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When linnet-like, confined I

With shriller note shall sing
The mercye, sweetness, majestye,
And glories of my king:

20 When I shall voyce aloud how good

He is, how great should be,-
The enlarged windes, that curle the flood,

Know no such libertie.
Stone walls doe not a prison make,

Nor iron barres a cage;
Mindes, innocent and quiet, take

That for an hermitage;
If I have freedom in my love,

And in my soule am free,-
Angels alone, that soare above,
Enjoy such libertie.



BEAT on, proud billows; Boreas, blow;

Swell, curled waves, high as Jove's roof;
Your incivility doth show,

That innocence is tempest-proof;
Though surly Nereus frown, my thoughts are calm; 5
Then strike, Affliction, for thy wounds are balm.

That which the world miscalls a jail,

A private closet is to me:
Whilst a good conscience is my bail,
And innocence my liberty;

10 Locks, bars, and solitude, together met, Make me no prisoner but an anchoret.


I, whilst I wish'd to be retired,

Into this private room was turn'd,
As if their wisdoms had conspired

The salamander should be burn'd:
Or like those sophists, that would drown a fish,
I am constrain'd to suffer, what I wish.


The cynic loves his poverty;

The pelican her wilderness;
And 't is the Indian's pride to be

Naked on frozen Caucasus:
Contentment cannot smart; Stoics, we see,
Make torments easie to their apathy.



These manacles upon my arm

I, as my mistress' favours, wear;
And for to keep my ankles warm,

I have some iron shackles there :
These walls are but my garrison; this cell,
Which men call jail, doth prove my citadel.

I'm in the cabinet lock'd up,

Like some high-prized margarite,
Or like the Great Mogul, or Pope,

Am cloyster'd up from public sight: 1
Retiredness is a piece of majesty,
And thus, proud Sultan, I'm as great as thee.

Here sin for want of food must starve,

Where tempting objects are not seen;
And these strong walls do only serve,

To keep vice out, and keep me in:
Malice of late 's grown charitable, sure;
I'm not committed, but am kept secure.



So he that struck at Jason's life,

Thinking to have made his purpose sure,
By a malicious friendly knife,

Did only wound him to a cure.
Malice, I see, wants wit; for what is meant
Mischief, ofttimes proves favour by the event.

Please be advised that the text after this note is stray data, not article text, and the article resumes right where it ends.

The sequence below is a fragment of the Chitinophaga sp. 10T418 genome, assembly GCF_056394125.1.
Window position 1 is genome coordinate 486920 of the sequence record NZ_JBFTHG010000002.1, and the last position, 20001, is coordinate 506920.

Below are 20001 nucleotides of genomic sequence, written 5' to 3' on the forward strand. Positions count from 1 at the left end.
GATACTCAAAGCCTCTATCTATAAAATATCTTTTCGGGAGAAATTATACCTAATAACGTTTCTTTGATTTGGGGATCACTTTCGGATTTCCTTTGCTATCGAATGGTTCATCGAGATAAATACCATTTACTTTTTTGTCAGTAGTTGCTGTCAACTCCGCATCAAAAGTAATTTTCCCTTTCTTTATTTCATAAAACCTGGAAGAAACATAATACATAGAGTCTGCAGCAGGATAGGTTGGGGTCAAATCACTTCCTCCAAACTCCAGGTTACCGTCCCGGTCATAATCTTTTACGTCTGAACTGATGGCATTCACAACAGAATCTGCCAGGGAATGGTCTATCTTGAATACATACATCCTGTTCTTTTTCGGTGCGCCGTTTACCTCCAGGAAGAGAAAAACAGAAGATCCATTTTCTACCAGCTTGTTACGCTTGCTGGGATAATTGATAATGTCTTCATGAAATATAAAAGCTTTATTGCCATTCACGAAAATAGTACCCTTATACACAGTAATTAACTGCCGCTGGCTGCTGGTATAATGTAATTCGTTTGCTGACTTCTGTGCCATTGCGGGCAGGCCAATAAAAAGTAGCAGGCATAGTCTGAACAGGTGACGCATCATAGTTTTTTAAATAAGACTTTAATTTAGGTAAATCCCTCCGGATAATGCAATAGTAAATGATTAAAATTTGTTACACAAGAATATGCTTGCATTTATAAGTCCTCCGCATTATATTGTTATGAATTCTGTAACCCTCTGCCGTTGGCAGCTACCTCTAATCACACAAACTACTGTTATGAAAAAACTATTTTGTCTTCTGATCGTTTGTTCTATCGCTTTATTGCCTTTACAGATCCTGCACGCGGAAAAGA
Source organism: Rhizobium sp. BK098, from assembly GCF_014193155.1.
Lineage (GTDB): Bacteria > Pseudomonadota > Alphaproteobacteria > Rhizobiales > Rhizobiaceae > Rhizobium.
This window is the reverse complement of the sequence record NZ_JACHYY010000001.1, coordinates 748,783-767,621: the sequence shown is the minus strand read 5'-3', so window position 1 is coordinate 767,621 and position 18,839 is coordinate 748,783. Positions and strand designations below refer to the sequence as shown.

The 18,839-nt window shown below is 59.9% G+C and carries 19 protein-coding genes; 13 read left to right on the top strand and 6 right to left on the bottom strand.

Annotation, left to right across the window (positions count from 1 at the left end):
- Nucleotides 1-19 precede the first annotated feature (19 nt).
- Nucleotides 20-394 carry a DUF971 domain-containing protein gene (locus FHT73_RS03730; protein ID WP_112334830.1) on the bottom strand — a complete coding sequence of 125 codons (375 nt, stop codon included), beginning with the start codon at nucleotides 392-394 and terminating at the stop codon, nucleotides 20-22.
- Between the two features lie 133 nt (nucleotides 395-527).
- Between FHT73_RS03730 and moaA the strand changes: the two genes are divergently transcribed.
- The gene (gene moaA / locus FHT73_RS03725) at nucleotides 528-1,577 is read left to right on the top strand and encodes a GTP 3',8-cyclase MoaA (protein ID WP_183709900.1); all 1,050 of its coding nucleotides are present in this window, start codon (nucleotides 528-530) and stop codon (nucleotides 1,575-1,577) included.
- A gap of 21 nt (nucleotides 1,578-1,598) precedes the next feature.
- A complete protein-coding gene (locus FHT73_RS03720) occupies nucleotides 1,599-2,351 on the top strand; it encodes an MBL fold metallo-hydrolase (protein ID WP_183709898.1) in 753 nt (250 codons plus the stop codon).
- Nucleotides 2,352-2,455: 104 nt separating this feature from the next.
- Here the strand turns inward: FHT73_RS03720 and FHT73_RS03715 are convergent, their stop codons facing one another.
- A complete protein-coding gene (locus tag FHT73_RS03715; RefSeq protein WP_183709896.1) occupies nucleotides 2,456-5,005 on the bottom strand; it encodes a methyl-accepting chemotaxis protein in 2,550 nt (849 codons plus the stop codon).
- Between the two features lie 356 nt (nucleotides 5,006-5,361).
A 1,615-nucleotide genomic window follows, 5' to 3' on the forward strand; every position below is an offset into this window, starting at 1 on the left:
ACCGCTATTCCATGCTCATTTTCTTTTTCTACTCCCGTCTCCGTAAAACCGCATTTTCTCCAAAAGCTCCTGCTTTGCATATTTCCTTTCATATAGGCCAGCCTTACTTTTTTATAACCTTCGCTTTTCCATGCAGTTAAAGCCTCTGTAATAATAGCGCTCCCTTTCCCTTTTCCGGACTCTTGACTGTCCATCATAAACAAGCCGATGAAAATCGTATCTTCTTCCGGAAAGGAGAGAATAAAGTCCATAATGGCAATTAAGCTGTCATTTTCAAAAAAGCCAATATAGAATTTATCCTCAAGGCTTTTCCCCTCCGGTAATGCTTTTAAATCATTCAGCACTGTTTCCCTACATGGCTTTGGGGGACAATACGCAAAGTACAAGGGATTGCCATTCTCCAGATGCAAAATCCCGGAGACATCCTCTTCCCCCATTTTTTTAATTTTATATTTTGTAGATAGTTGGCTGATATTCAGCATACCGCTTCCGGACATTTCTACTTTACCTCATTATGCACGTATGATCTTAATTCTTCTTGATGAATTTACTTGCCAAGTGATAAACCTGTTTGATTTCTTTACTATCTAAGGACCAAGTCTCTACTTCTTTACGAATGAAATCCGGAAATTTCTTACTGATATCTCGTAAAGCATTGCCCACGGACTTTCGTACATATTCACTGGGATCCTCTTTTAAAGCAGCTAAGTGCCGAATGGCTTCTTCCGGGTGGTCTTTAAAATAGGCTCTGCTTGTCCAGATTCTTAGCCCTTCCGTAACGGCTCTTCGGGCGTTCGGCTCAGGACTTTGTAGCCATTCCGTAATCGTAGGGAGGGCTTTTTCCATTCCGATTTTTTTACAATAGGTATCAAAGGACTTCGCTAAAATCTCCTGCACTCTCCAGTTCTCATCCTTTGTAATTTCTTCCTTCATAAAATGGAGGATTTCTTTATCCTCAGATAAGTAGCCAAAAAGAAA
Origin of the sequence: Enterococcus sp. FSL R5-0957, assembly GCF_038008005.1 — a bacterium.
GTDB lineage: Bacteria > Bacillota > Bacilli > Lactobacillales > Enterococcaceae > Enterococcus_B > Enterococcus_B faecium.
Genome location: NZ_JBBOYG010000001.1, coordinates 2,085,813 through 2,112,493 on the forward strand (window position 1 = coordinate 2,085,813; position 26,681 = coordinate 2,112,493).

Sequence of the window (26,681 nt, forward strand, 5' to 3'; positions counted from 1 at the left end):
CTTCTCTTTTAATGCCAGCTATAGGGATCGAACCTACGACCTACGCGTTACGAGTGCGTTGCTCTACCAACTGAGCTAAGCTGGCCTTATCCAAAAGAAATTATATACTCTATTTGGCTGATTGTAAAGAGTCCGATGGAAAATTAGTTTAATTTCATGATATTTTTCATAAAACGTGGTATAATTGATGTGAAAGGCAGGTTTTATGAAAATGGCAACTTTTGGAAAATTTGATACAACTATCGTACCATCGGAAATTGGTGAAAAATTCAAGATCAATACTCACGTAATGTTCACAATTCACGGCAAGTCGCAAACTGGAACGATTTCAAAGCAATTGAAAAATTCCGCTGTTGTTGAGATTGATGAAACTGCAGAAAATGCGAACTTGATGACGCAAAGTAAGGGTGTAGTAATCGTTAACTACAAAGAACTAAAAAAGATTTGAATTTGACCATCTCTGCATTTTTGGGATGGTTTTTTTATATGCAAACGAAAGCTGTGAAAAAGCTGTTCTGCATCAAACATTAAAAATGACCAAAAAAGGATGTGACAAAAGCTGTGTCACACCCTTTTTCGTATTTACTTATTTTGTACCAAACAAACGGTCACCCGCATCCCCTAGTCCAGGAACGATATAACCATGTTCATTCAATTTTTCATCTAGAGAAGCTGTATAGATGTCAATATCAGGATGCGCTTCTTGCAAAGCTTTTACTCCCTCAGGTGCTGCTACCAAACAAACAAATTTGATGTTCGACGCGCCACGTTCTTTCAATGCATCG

When once my prince affliction hath,
Prosperity doth treason seem;

50 And to make smooth so rough a path,

I can learn patience from him:
Now not to suffer, shows no loyal heart;
When kings want ease, subjects must bear a part.
What though I cannot see my king,

Neither in person or in coin ;
Yet contemplation is a thing

That renders what I have not, mine My king from me what adamant can part, Whom I do wear engraven on my heart ? 60

Have you not seen the nightingale,

A prisoner like, coopt in a cage;
How doth she chant her wonted tale

In that her narrow hermitage !
Even then her charming melody doth prove,

65 That all her bars are trees, her cage a grove.

I am that bird, whom they combine

Thus to deprive of liberty;
But though they do my corps confine,

Yet, maugre hate, my soul is free: 70 And though immured, yet can I chirp, and sing Disgrace to rebels, glory to my king !

My soul is free as ambient air,

Although my baser part 's immew'd,
Whilst loyal thoughts do still repair 75

To accompany my solitude:
Although rebellion do my body binde,
My king alone can captivate my minde.

Attributed to L'ESTRANGE.


THE glories of our birth and state

Are shadows, not substantial things :
There is no armour against fate:
Death lays his icy hand on kings:

Sceptre and crown

Must tumble down,
And in the dust be equal made
With the poor crooked scythe and spade.
Some men with swords may reap the field,
And plant fresh laurels where they kill,

10 But their strong nerves at last must yield; They tame but one another still:

Early or late

They stoop to fate,
And must give up their murmuring breath, 15
When they, pale captives, creep to death.
The garlands wither on your brow,

Then boast no more your mighty deeds :
Upon Death's purple altar now

See, where the victor-victim bleeds! 20

All heads must come

To the cold tomb :
Only the actions of the just
Smell sweet, and blossom in their dust.


This only grant me,

my means may

lie Too low for envy, for contempt too high.

Some honour I would have,
Not from great deeds, but good alone ;
The unknown are better than ill known;
Rumour can ope


grave; Acquaintance I would have, but when't depends Not on the number, but the choice of friends. Books should, not business, entertain the light, And sleep, as undisturb’d as death, the night. 10

My house a cottage more Than palace, and should fitting be For all my use, no luxury.

My garden painted o'er With Nature's hand, not Art's; can pleasures yield, Horace might envy in his Sabine field.

16 Thus would I double my life's fading space; For he that runs it well, twice runs his race.

And in this true delight,
These unbought sports, this happy state,

20 I would not fear, nor wish my fate:

But boldly say each night,
To-morrow let my sun his beams display,
Or in clouds hide them; I have lived to-day.



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